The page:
Mad dash: Upfront hits $9.3B

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The strongest broadcast prime-time upfront in years concluded with a 15% increase to a wildly strong $9.31 billion, but with the economy moving at low single-digit growth rates some analysts fear other media will pay the price for TV's success.

"It hasn't made sense for the last 18 months. The media economy has been out of sync with the general economy," said Mel Berning, president-national broadcast for Publicis Groupe's MediaVest Worldwide.

Merrill Lynch expects real gross domestic product this year to improve only slightly to 2.1%, and most marketers said they had no plans to raise ad budgets.

"There is a disconnect with what the manufacturing industry has been doing with its pricing, and media pricing," admits one veteran network sales executive. "Where is all this money coming from? The hell if I know."

One media executive who sells TV, print and online has an idea: "They are taking money out of magazines, from direct media and promotional budgets. But there also appears to be a lot of money coming out of scatter that is moving up."

Whereas a strong upfront is usually viewed as an indicator of the health of the overall ad market, this year's robust commitments worry other media executives."Obviously dollars will shift between mediums," said Nick Matarazzo, senior VP-director of corporate sales, Hachette Filipacchi Media U.S. One senior magazine executive, who insisted on anonymity, was puzzled by marketers flocking to TV: "The upfront continues to increase, which blows me away, because [TV] audiences continue to decrease, and marketers seem to disregard that."

Network advertising sales executives are happy, but not all were gloating.

"It is difficult for advertisers to deal with these price increases," said Jon Nesvig, president-advertising sales for News Corp.'s Fox Broadcasting Co. "But the flip side is that TV is still working for them. They are obviously looking for alternatives. But it's still important to get the reach that only broadcast provides."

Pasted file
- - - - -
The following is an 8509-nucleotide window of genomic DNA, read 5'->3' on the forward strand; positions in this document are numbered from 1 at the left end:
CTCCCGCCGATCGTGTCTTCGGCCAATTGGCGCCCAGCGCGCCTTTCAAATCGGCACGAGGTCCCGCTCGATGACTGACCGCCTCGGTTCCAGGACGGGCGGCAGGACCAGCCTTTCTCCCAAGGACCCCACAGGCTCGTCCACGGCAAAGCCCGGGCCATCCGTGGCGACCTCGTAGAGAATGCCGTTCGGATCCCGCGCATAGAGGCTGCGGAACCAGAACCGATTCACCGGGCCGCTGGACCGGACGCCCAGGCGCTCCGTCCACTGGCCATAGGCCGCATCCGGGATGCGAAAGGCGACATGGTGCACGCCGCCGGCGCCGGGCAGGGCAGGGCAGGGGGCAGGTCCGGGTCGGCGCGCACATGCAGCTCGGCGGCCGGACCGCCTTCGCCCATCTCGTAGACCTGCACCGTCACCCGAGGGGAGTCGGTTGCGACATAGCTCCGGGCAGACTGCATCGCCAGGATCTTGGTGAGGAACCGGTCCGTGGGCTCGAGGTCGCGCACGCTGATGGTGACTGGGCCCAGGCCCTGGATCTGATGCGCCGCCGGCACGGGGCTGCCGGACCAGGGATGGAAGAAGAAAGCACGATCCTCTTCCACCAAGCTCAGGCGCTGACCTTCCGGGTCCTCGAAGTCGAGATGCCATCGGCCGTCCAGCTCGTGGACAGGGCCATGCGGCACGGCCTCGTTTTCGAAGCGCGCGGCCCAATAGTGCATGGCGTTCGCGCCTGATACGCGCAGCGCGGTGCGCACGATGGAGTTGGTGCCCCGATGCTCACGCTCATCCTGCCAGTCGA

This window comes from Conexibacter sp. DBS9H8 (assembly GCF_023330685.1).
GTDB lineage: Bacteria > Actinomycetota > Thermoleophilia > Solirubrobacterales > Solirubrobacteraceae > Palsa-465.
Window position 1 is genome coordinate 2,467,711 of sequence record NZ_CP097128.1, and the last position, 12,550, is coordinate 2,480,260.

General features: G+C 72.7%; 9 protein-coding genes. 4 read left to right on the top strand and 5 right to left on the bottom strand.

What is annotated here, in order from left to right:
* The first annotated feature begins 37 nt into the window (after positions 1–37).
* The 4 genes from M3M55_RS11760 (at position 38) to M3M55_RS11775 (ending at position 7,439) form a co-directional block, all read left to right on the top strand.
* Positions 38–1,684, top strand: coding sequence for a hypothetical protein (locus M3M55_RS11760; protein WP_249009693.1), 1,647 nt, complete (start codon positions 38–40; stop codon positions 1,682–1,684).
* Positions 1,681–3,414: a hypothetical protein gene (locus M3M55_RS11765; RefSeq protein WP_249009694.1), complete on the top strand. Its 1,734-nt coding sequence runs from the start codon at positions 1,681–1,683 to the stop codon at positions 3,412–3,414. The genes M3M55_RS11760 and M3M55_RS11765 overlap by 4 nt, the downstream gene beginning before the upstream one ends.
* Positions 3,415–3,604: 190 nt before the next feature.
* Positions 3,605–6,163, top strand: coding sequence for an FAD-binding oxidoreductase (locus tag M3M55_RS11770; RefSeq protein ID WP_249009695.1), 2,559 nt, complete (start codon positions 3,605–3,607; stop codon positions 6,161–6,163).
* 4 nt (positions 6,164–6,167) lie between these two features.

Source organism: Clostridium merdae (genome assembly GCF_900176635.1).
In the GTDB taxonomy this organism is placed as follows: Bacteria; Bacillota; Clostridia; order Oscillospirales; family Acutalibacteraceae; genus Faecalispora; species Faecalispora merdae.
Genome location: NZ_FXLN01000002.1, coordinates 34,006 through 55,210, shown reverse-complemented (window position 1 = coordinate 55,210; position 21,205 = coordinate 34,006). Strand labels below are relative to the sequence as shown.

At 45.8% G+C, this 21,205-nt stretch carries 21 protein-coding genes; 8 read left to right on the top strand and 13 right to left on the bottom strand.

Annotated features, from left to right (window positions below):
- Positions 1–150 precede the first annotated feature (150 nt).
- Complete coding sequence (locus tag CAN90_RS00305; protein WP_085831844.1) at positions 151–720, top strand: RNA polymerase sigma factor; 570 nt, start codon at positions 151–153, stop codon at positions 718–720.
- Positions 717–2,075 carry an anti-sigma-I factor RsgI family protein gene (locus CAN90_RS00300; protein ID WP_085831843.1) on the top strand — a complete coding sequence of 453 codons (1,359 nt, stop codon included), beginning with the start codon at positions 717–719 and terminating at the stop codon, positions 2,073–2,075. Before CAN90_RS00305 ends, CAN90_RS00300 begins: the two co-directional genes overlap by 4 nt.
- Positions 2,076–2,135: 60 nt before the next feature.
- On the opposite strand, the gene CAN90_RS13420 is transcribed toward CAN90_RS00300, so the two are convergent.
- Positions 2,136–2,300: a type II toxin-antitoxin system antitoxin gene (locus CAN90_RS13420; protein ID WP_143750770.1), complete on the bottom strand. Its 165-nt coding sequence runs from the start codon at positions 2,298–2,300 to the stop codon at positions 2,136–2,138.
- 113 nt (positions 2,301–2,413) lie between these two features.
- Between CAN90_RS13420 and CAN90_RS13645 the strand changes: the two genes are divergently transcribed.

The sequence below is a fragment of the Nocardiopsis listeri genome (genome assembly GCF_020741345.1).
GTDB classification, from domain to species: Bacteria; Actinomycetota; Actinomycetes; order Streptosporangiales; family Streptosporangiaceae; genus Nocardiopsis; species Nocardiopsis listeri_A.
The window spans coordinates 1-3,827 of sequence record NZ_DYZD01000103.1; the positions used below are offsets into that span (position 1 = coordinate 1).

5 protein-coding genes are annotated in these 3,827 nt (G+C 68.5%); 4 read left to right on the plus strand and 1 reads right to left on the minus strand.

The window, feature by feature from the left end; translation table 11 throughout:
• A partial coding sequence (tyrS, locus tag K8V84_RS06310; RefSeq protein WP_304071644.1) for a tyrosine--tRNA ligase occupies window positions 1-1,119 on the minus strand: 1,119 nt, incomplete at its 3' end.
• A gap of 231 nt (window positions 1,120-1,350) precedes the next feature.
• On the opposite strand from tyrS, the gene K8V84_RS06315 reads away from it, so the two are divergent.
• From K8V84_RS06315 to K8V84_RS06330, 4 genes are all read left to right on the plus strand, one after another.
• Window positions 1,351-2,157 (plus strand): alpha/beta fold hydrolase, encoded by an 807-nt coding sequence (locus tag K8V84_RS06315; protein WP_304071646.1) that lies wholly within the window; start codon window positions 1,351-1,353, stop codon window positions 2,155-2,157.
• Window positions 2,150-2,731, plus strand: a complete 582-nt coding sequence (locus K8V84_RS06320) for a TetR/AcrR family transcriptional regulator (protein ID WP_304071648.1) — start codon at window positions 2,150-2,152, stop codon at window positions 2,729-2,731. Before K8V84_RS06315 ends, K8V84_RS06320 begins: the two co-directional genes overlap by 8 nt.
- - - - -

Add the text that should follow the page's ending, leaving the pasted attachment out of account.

While the networks view the past week as a validation of their business model, others view the market differently.

"The cost of doing business, which is the cost-per-thousand, has gone up tremendously, but that is driven by the fact that so many people are throwing so much money at an ever decreasing supply," said Jon Mandel, co-managing director of Grey Global Group's MediaCom, New York. "If someone is a genius they'll say instead of buying the [gross rating points] I can't buy in TV, instead... I'll spend it in radio or print, out of home, whatever."

The soaring market leaves questions in the minds of some media sellers and buying executives whether the upfront commitments will stick. Some believe advertisers may have been stampeded into buying too much inventory and could have buyers' remorse in a couple of months, said media buying executives. This happened in the 2000-2001 broadcast season when some $500 million was dropped before the start of the season. Advertisers could do that again or cancel money after the season begins.

"It's something we've factored in, how much is going to stick in the fourth quarter and the rest of the year," said Jo Ann Ross, president-advertising sales for Viacom's CBS. "We thought last year's money wasn't going to be real. But from `hold' to order, we didn't see that."

some hope

The idea of cancellations do give other media executives hope. "You have to remember that money placed in the upfront has thoroughly generous cancellation policies. Advertisers are buying themselves insurance that they will get access to enough television, should their marketing plans indicate they'll need it," said Jason Klein president-CEO of the Newspaper National Network.

Categories that increased TV spending for this upfront include retail, pharmaceutical and some telecommunications, according to media buying and selling executives. The automotive and movie categories were flat.

Media buyers and sellers report that CBS, Fox, Walt Disney Co.'s ABC and General Electric Co.'s NBC sold more than 80% of their inventory. With the upcoming season including both elections and the Olympics, executives anticipate scatter will be even more scarce than this past year.

Domino's Pizza is one marketer already planning to circumvent the scatter market by buying upfront. "We know there will be more demand because politicians will be competing with companies for ad space so there will be more people competing for time," said a Domino's spokesman.

Another restaurant marketer who declined to be identified pointed to the past sticker shock of the scatter market as the driving force behind this robust upfront market. "I expect that the scatter market will be tight on inventory next year, and that there will be little money left to spend anyway," the executive said.

Some major cable networks such as Vivendi Universal's USA Cable are 70% sold. But others are holding back in the hopes of filling the scatter shortfall anticipated at the broadcast networks. AOL Time Warner's TNT and TBS are about 40% sold. Discovery Networks has inked about 50% of its upfront deals. Hearst Corp. and Walt Disney Co.'s Lifetime has 44% of its inventory sold.

Projections are that cable networks will ink deals with CPM increases of 8% to 11%, depending on the network. Last year, cable garnered $4.4. million in upfront spending.

contributing: mercedes cardona, jon fine, bradley johnson, kate macarthur

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